Wall panel with figure of a slain shaman (tulangan sirimanua)
- c. 1900
- MATERIAL AND TECHNIQUE:
- Wood, bark, paint, shell inlay, and cloth
- Architectural elements
- 69 1/4 x 18 1/2 x 4 in. (1 m 75.9 cm x 46.99 cm x 10.16 cm)
- Arts of the Pacific Islands
- Arts of the Pacific Islands - Indonesia , Level 3
- CREDIT LINE:
- Dallas Museum of Art, General Acquisitions Fund
- Image courtesy Dallas Museum of Art
- OBJECT NUMBER:
This wall panel depicts a nearly life-size standing male figure with enormous splayed hands. His body is decorated with tattoos that indicate he lived in northern Siberut, the region where the Taileleu people traditionally went headhunting. The single shell inlay that survives in his right eye gives him a piercing gaze. He was a kerei, or shaman, as indicated by the painted feather decoration above his head. Kerei were believed to be able to see and communicate with souls, ancestors, and spirits.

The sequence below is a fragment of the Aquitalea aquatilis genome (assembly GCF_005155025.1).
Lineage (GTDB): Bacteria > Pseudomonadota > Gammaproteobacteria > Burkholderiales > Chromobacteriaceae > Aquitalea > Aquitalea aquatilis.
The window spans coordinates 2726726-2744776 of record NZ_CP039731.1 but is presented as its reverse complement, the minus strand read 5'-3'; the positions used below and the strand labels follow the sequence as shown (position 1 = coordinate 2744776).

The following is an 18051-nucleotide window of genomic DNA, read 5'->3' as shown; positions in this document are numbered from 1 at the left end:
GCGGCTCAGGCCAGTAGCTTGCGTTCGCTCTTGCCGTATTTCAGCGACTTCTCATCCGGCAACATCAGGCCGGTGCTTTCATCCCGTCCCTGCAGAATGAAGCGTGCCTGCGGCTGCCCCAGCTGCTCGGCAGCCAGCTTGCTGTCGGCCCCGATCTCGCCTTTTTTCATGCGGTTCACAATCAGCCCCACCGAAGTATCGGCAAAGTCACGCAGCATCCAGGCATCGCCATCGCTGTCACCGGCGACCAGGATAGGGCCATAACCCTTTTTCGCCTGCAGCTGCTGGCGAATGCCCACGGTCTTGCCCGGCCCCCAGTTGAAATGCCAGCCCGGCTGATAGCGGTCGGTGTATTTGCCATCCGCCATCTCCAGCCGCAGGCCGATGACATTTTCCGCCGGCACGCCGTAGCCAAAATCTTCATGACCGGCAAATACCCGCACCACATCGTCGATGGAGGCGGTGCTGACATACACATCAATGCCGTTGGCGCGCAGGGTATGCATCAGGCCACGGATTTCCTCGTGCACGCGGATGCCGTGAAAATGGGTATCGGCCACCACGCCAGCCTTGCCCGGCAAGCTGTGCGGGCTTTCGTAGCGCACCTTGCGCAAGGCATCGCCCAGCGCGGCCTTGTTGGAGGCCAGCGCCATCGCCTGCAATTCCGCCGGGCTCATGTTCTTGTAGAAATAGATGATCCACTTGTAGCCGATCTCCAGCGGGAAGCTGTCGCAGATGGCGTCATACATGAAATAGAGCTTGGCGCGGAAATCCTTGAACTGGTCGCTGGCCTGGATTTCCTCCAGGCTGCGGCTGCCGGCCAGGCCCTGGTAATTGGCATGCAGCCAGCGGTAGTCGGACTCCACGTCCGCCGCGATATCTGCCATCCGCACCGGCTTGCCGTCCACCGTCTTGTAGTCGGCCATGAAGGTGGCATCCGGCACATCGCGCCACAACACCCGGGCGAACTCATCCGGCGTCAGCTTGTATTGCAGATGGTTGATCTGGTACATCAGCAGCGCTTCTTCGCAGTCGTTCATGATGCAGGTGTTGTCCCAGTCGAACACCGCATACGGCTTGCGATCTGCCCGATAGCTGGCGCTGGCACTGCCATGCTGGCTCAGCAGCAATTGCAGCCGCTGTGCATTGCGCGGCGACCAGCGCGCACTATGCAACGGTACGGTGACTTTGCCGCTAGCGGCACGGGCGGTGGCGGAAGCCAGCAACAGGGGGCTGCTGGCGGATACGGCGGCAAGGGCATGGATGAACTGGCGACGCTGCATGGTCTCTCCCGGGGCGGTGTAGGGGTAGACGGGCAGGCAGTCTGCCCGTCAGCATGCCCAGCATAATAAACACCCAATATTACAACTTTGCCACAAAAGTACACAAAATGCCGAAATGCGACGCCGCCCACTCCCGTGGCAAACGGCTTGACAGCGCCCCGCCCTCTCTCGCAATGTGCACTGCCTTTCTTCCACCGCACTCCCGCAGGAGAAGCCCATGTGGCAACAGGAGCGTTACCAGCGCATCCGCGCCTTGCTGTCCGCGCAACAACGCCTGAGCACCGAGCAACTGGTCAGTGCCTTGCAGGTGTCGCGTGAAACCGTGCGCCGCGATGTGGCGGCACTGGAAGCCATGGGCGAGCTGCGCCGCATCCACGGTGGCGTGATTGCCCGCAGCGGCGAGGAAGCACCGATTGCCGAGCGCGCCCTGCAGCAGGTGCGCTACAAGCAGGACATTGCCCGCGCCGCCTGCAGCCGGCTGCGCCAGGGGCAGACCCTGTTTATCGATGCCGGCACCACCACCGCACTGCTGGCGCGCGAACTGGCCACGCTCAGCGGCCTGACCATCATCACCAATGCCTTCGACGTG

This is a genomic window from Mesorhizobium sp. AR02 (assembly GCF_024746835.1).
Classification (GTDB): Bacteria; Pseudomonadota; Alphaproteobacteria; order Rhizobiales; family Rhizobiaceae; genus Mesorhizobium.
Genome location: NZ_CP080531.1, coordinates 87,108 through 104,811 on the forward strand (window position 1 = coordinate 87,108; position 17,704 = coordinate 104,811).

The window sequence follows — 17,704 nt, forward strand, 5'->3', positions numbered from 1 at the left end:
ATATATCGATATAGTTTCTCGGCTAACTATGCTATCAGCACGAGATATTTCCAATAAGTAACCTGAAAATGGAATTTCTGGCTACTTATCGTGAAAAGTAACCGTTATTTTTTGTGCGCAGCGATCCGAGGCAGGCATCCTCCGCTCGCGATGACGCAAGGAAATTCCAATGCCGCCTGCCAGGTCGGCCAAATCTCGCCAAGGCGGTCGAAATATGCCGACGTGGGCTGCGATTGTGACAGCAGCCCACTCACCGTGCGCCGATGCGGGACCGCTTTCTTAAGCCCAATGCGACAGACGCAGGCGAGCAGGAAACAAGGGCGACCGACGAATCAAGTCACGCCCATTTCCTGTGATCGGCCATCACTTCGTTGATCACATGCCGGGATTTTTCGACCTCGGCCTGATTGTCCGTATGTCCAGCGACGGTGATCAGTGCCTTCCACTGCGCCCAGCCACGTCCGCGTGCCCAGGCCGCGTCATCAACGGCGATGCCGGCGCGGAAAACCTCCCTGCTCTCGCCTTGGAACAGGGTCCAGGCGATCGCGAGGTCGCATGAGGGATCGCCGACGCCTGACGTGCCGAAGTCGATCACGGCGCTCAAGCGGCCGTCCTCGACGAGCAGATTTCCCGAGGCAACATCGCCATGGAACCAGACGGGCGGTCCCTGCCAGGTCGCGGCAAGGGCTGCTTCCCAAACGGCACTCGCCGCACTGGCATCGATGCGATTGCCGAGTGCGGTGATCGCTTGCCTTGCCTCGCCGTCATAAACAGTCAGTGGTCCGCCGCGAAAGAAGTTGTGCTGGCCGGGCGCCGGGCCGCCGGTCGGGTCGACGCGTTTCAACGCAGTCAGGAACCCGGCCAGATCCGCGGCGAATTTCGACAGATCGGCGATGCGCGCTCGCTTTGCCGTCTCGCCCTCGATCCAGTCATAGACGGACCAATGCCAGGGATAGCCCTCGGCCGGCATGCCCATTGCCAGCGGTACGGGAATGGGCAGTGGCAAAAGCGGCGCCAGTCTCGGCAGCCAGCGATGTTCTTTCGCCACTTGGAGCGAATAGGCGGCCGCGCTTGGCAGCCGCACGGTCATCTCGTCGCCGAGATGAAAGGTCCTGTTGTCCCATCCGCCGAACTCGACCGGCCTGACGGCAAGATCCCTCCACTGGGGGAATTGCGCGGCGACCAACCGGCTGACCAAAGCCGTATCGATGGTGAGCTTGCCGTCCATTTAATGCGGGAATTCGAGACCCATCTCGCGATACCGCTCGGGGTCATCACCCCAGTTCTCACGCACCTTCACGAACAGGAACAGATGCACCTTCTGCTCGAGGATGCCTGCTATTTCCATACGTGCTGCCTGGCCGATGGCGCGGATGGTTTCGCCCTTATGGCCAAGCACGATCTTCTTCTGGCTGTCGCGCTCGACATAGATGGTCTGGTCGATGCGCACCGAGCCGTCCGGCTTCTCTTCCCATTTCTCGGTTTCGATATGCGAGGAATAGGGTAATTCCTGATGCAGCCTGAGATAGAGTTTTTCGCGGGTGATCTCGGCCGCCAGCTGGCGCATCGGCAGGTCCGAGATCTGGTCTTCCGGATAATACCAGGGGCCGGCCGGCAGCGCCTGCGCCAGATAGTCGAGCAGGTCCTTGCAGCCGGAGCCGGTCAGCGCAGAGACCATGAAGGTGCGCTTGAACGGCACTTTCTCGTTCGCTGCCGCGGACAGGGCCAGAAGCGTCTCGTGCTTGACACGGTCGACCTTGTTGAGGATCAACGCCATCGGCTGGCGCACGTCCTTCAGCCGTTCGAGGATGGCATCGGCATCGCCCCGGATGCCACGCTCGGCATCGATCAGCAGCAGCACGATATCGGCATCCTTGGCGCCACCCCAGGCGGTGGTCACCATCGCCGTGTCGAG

A successful headhunt was celebrated by festivities in a clan’s longhouse (uma) and by the carving of an image of the slain victim. The panel was set into the rear wall of the interior room, facing the entrance, where visitors would see the memorial figure as proof of the courage and strength of the inhabitants.
Roslyn Adele Walker, Label text, 2013.